Secrets of charismatic leadership

Leaders I work with often aspire to be ‘charismatic’. We all recognise a charismatic leader, but how many of us can describe what they actually do to earn that title? Inspired by an article I read in Harvard Business Review, this newsletter attempts to describe the common traits of charismatic leaders, so you can identify which you already have, and which you might want to develop.

Secrets of Charismatic Leadership

Charisma is the “ability to use powerful and reasoned rhetoric to establish personal, professional and moral credibility in order to arouse emotion and passion in your followers, and give them a sense of purpose and inspire them to achieve great things.”
Harvard Business Review

In short, a charismatic leader is a leader you feel an emotional connection to, that you trust and will follow.

Having charisma is nothing to do with what you look like. Charismatic leaders don’t need to be physically attractive, and most didn’t start life seemingly destined for greatness.

Some charismatic leaders

Winston Churchill
Nelson Mandela
Martin Luther King
Anita Roddick
Eleanor Roosevelt
Bill Clinton

Benefits of charisma?

Charisma comprises a set of traits that enable you to:

  • Get a group of people behind you, such as when you’re trying to effect a large-scale company transformation
  • Influence cross-functional teams where you don’t have direct control
  • Inspire individuals to achieve their potential
  • Deliver presentations with impact and effectiveness

It might appear as though extroverts have an advantage over introverts, but the key is learning and consciously modelling the right style at the right time. Introverts have plenty of charisma – they are simply likely to need some quiet time to recharge.

Note that charisma doesn’t deliver great performance on its own; you have to back it up with delivery.

“Energy and persistence conquer all things.”
Benjamin Franklin

“You must be the change you wish to see in the world.”

Charisma: The common traits

Below are the most impactful traits you can use to demonstrate your charisma. They are split into verbal, non-verbal and other tactics. Where are you strong and what do you want to develop/practice more?

9 verbal tactics

These tactics are commonly used in verbal communication by charismatic leaders, according to John Antonakis, Professor at the University of Lausanne, as reported in the Harvard Business Review.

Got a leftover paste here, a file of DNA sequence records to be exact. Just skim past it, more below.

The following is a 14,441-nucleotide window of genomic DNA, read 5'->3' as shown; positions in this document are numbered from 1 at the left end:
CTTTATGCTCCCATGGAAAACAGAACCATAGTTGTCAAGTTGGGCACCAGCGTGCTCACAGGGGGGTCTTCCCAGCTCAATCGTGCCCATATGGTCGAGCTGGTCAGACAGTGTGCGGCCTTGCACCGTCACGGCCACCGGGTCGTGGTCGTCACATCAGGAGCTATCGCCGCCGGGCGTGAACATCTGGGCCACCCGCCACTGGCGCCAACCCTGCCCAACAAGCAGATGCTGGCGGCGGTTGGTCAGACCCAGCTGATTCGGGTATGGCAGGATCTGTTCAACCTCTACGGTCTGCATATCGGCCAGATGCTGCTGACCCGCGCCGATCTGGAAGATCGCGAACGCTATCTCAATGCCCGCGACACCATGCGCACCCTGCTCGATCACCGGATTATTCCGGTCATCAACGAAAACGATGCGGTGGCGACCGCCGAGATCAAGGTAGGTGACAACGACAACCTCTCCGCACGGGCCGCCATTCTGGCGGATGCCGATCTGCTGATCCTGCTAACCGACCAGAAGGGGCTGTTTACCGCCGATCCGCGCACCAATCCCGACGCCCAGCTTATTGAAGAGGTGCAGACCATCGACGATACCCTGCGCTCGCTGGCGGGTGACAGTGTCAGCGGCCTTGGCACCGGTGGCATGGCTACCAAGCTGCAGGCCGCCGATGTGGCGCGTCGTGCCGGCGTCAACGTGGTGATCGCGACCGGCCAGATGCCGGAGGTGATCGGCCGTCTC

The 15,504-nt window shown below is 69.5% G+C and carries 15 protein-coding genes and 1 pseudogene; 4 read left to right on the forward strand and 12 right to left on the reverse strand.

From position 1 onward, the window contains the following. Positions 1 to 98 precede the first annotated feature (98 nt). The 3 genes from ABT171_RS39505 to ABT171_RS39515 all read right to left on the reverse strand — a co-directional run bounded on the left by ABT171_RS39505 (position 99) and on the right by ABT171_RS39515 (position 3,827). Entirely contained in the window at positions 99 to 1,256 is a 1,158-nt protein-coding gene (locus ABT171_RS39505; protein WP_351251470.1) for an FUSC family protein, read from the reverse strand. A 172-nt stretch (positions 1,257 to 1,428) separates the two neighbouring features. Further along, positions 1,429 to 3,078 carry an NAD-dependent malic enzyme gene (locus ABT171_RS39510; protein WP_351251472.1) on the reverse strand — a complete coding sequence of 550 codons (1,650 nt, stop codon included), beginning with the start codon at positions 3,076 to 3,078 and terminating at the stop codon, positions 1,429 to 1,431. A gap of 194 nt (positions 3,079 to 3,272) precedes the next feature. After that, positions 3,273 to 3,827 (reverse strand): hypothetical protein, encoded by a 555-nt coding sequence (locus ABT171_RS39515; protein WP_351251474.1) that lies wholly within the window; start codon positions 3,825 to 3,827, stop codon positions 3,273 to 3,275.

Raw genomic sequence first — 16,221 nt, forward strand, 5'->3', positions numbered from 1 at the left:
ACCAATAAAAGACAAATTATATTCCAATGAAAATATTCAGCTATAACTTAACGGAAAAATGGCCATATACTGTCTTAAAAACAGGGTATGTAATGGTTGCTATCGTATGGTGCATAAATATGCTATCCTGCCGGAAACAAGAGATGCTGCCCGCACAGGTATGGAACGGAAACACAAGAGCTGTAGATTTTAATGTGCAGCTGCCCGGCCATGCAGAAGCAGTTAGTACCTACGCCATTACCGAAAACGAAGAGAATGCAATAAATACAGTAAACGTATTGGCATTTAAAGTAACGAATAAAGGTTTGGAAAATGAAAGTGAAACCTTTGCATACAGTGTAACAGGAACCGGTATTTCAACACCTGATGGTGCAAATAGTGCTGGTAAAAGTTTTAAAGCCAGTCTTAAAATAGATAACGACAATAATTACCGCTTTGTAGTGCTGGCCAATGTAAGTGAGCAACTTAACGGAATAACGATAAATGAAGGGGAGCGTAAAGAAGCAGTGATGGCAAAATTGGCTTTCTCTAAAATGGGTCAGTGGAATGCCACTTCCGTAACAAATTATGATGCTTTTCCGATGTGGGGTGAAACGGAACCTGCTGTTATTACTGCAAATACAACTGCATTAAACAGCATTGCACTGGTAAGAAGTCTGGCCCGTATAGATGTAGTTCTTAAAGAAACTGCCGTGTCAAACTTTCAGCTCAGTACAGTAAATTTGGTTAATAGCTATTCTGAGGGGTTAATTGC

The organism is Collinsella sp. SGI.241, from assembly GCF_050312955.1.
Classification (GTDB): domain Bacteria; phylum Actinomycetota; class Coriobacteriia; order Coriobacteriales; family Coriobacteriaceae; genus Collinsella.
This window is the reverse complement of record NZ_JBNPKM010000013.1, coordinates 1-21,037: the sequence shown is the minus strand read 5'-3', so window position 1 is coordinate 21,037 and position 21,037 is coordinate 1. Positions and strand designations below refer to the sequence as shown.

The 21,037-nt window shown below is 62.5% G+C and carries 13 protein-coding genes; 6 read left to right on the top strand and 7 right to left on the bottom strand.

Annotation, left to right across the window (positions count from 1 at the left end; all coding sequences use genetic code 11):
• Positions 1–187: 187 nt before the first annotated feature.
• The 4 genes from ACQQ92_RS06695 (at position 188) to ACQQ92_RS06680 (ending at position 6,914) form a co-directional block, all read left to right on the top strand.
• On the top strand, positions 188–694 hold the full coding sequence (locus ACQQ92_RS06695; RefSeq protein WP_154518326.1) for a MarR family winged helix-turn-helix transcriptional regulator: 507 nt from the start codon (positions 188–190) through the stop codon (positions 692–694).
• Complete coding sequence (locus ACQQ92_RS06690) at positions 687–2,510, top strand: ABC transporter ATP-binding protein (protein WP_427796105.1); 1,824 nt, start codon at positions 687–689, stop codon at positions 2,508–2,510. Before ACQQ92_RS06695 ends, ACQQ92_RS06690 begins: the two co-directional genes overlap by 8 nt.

1. Metaphors, similes and analogies
The ability to use a seemingly unconnected example so someone immediately gets the point you are trying to make.

“A lie gets halfway round the world before the truth has the chance to get its pants on.”
Winston Churchill

2. Stories and anecdotes
These help make a situation more interesting and bring it to life. If the story relates to your own experience you are more likely to create rapport (especially if combined with humility, warmth and humour as appropriate).

3. Contrasts
The ability to contrast is, according to the research, one of the easiest tactics to learn and use – although, surprisingly, it is not used enough. Comparing your position with your competitors or the impact of non-action versus action, for example, helps create a clear and compelling ‘call to action’.

4. Rhetorical questions
Commonly used by politicians, these tactics can be used to create a ‘burning platform’ for change. In addition, posing great questions sets people thinking which, of course, encourages their engagement and interest in your perspective.

“If we carry on like this…however, if we…then…”

5. Three-part lists
If you’re trying to make a point, it’s more powerful when you are succinct. Never talk for too long or you lose your audience (and if you are known for talking too long, you will lose your audience before you start). So never have more than three reasons to back up your proposal. If there are more than three, just use the three most compelling.

6. Expressions of moral conviction
A charismatic leader is ethical and moral, and doesn’t just think about themselves.

Gandhi was humble but able to set an example of peaceful civil disobedience that inspired a whole nation.

“It is unwise to be too sure of one’s own wisdom. It is healthy to be reminded that the strongest might weaken and the wisest might err.”

“Our lives begin to end the day we are silent on things that matter. Injustice anywhere is a threat to justice everywhere.”
Martin Luther King

7. Reflections of the group’s sentiments
It’s incredibly powerful when you know your audience, understand where they are coming from and can tap into that so they come with you. As part of your preparation, step into their shoes and imagine what they are thinking, feeling and want.  How can you incorporate this?

8. Setting high goals
9. Conveying confidence that the high goals can be achieved